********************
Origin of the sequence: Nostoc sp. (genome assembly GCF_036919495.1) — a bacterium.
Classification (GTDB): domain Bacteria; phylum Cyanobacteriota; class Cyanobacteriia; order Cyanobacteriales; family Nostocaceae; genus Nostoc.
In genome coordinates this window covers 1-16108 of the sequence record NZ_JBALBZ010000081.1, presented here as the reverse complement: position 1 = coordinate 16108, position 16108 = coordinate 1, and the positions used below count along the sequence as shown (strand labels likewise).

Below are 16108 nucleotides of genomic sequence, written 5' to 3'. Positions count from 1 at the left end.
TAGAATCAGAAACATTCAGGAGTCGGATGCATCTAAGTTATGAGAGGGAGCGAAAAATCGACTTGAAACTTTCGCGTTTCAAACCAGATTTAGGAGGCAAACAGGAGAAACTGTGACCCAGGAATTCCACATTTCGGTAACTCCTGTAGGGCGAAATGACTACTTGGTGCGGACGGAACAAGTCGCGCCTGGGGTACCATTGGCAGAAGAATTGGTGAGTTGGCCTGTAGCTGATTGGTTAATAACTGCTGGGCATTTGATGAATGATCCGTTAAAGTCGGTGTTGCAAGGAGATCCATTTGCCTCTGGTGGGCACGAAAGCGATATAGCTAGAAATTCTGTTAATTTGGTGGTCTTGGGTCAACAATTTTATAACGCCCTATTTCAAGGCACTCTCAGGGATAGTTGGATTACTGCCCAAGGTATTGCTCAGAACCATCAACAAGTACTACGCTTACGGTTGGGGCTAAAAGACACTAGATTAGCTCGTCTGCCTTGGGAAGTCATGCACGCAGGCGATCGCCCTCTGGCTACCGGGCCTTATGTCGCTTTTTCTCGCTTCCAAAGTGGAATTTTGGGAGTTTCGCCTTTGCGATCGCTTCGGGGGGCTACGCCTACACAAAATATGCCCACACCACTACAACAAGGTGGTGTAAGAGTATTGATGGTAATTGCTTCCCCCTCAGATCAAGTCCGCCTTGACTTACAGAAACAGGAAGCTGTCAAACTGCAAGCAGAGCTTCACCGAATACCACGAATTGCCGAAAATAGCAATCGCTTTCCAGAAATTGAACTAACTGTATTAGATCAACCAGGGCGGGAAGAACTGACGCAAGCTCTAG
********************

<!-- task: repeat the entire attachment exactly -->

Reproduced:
Origin of the sequence: Nostoc sp. (genome assembly GCF_036919495.1) — a bacterium.
Classification (GTDB): domain Bacteria; phylum Cyanobacteriota; class Cyanobacteriia; order Cyanobacteriales; family Nostocaceae; genus Nostoc.
In genome coordinates this window covers 1-16108 of the sequence record NZ_JBALBZ010000081.1, presented here as the reverse complement: position 1 = coordinate 16108, position 16108 = coordinate 1, and the positions used below count along the sequence as shown (strand labels likewise).

Below are 16108 nucleotides of genomic sequence, written 5' to 3'. Positions count from 1 at the left end.
TAGAATCAGAAACATTCAGGAGTCGGATGCATCTAAGTTATGAGAGGGAGCGAAAAATCGACTTGAAACTTTCGCGTTTCAAACCAGATTTAGGAGGCAAACAGGAGAAACTGTGACCCAGGAATTCCACATTTCGGTAACTCCTGTAGGGCGAAATGACTACTTGGTGCGGACGGAACAAGTCGCGCCTGGGGTACCATTGGCAGAAGAATTGGTGAGTTGGCCTGTAGCTGATTGGTTAATAACTGCTGGGCATTTGATGAATGATCCGTTAAAGTCGGTGTTGCAAGGAGATCCATTTGCCTCTGGTGGGCACGAAAGCGATATAGCTAGAAATTCTGTTAATTTGGTGGTCTTGGGTCAACAATTTTATAACGCCCTATTTCAAGGCACTCTCAGGGATAGTTGGATTACTGCCCAAGGTATTGCTCAGAACCATCAACAAGTACTACGCTTACGGTTGGGGCTAAAAGACACTAGATTAGCTCGTCTGCCTTGGGAAGTCATGCACGCAGGCGATCGCCCTCTGGCTACCGGGCCTTATGTCGCTTTTTCTCGCTTCCAAAGTGGAATTTTGGGAGTTTCGCCTTTGCGATCGCTTCGGGGGGCTACGCCTACACAAAATATGCCCACACCACTACAACAAGGTGGTGTAAGAGTATTGATGGTAATTGCTTCCCCCTCAGATCAAGTCCGCCTTGACTTACAGAAACAGGAAGCTGTCAAACTGCAAGCAGAGCTTCACCGAATACCACGAATTGCCGAAAATAGCAATCGCTTTCCAGAAATTGAACTAACTGTATTAGATCAACCAGGGCGGGAAGAACTGACGCAAGCTCTAG